These masses of cells that form on your stomach lining usually don't cause signs or symptoms.
Stomach polyps — also called gastric polyps — are masses of cells that form on the lining inside your stomach. These polyps are rare and usually don't cause any signs or symptoms.
Stomach polyps are most often discovered when your doctor is examining you for some other reason.
Most stomach polyps don't become cancerous. But certain types can increase your risk of stomach cancer. Depending on the type of stomach polyp you have, treatment might involve removing the polyp or monitoring it for changes.
Stomach polyps usually don't cause signs or symptoms.
But as a stomach polyp enlarges, open sores (ulcers) can develop on its surface. Rarely, the polyp can block the opening between your stomach and your small intestine.
Signs and symptoms include:
See your doctor if you have persistent blood in your stool or other signs or symptoms of stomach polyps.
Stomach polyps form in response to damage to your stomach lining. The most common causes of stomach polyps are:
Chronic stomach inflammation. Also known as gastritis, this condition can cause the formation of hyperplastic polyps and adenomas. Hyperplastic polyps are unlikely to become cancerous, although those larger than about 2/5 inch (1 centimeter) carry a greater risk.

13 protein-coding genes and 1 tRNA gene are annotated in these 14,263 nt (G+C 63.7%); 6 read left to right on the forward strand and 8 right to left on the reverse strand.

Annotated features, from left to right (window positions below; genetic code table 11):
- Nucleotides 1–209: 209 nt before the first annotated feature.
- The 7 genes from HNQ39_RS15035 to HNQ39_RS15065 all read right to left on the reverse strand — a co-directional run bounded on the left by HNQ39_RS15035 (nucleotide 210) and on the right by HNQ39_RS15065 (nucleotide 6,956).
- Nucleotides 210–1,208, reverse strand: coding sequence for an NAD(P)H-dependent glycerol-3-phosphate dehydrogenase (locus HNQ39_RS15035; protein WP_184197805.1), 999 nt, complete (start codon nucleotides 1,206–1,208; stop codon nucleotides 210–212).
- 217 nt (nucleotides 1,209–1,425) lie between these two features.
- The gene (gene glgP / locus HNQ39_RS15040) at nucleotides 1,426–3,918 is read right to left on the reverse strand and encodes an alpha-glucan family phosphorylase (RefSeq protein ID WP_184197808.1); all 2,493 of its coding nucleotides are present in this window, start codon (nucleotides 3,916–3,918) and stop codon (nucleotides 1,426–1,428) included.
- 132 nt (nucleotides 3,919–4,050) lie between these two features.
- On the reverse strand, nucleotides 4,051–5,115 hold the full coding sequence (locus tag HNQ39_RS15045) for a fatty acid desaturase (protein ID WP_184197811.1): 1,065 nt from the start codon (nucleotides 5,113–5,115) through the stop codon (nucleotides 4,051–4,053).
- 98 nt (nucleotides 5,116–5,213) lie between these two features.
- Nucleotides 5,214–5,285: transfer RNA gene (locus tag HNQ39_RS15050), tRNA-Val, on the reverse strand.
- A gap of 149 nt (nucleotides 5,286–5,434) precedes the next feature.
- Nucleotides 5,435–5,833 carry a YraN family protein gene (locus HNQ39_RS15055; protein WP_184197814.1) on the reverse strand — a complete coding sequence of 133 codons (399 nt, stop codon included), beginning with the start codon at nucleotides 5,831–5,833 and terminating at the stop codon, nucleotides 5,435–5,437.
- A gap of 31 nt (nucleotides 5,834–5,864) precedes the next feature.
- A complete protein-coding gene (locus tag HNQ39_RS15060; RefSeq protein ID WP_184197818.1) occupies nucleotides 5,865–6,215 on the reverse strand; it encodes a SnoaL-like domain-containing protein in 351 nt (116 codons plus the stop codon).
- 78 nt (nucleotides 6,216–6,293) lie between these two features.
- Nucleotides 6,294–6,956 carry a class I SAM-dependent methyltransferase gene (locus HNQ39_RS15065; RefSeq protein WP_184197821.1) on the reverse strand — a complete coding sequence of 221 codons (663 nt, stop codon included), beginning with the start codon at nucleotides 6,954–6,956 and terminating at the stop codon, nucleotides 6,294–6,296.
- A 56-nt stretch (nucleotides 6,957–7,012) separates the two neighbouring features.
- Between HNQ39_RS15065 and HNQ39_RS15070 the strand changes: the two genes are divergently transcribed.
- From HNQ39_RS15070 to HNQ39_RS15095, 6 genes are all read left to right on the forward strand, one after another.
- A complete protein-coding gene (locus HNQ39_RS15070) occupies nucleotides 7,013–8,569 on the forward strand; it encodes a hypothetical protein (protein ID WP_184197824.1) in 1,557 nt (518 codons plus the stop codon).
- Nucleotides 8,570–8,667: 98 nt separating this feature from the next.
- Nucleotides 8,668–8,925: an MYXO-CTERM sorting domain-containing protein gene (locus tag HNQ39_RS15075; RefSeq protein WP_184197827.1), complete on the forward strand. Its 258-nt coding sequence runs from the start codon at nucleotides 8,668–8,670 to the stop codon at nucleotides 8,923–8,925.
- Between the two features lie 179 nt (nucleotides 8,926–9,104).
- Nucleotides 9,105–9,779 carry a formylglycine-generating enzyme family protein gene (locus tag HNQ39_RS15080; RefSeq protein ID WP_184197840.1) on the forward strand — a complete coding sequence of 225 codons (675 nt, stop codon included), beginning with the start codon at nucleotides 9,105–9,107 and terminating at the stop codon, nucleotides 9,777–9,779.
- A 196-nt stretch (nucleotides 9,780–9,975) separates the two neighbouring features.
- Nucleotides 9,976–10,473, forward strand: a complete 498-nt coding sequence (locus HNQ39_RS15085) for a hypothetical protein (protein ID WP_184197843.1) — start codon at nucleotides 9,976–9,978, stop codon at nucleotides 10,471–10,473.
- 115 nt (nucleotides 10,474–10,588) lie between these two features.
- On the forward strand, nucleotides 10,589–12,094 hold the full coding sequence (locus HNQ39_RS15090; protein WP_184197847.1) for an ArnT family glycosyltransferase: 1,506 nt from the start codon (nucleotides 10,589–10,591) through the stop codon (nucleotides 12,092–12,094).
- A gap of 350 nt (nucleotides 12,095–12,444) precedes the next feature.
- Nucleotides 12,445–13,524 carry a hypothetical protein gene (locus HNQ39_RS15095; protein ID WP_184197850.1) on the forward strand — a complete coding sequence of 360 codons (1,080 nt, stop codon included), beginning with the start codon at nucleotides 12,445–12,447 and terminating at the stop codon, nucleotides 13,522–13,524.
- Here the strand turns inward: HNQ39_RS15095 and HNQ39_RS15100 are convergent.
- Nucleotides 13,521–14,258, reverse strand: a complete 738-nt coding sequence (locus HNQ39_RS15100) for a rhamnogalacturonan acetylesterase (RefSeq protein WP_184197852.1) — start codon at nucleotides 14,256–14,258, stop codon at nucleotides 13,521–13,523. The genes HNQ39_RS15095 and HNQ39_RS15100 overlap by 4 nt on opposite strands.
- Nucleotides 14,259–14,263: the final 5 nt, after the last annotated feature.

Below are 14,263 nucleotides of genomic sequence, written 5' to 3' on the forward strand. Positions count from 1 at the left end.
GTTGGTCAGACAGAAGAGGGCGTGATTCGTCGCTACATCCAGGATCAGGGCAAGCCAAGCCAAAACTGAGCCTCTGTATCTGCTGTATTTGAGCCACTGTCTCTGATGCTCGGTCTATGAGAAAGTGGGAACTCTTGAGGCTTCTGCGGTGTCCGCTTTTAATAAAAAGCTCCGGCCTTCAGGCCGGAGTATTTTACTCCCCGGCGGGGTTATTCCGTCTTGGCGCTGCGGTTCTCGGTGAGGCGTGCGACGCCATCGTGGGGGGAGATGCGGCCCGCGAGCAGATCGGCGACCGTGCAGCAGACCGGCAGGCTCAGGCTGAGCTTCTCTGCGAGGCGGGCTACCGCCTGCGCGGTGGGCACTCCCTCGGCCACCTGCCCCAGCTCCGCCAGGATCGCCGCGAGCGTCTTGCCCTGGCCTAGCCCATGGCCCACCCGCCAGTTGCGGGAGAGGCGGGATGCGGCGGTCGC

Adenomas are the least common type of stomach polyp but the type most likely to become cancerous. For that reason, they are generally removed.
Regular use of certain stomach medications. Fundic gland polyps are common among people who regularly take proton pump inhibitors to reduce stomach acid. These polyps are generally small and aren't a cause for concern.
Fundic gland polyps with a diameter larger than about 2/5 inch (1 centimeter) carry a small risk of cancer, so your doctor might recommend discontinuing proton pump inhibitors or removing the polyp or both.
Factors that increase your chances of developing stomach polyps include:
Tests and procedures used to diagnose stomach polyps include:
Treatment depends on the type of stomach polyps you have:
Your doctor will likely recommend follow-up endoscopy to check for recurring polyps.
If you have gastritis caused by H. pylori bacteria in your stomach, your doctor will likely recommend treatment with a combination of medications, including antibiotics. Treating an H. pylori infection can make hyperplastic polyps disappear and might also stop polyps from recurring.
You might start by seeing your primary care doctor or you might be referred to a doctor who specializes in the digestive system (gastroenterologist).
Here's some information to help you get ready for your appointment.
When you make the appointment, ask if there's anything you need to do in advance, such as fasting before having a specific test. Make a list of:
Take a family member or friend along, if possible, to help you remember the information you're given.
For stomach polyps, some questions to ask your doctor include:
Don't hesitate to ask other questions.
Your doctor is likely to ask you questions about your symptoms, such as:
January 16th, 2021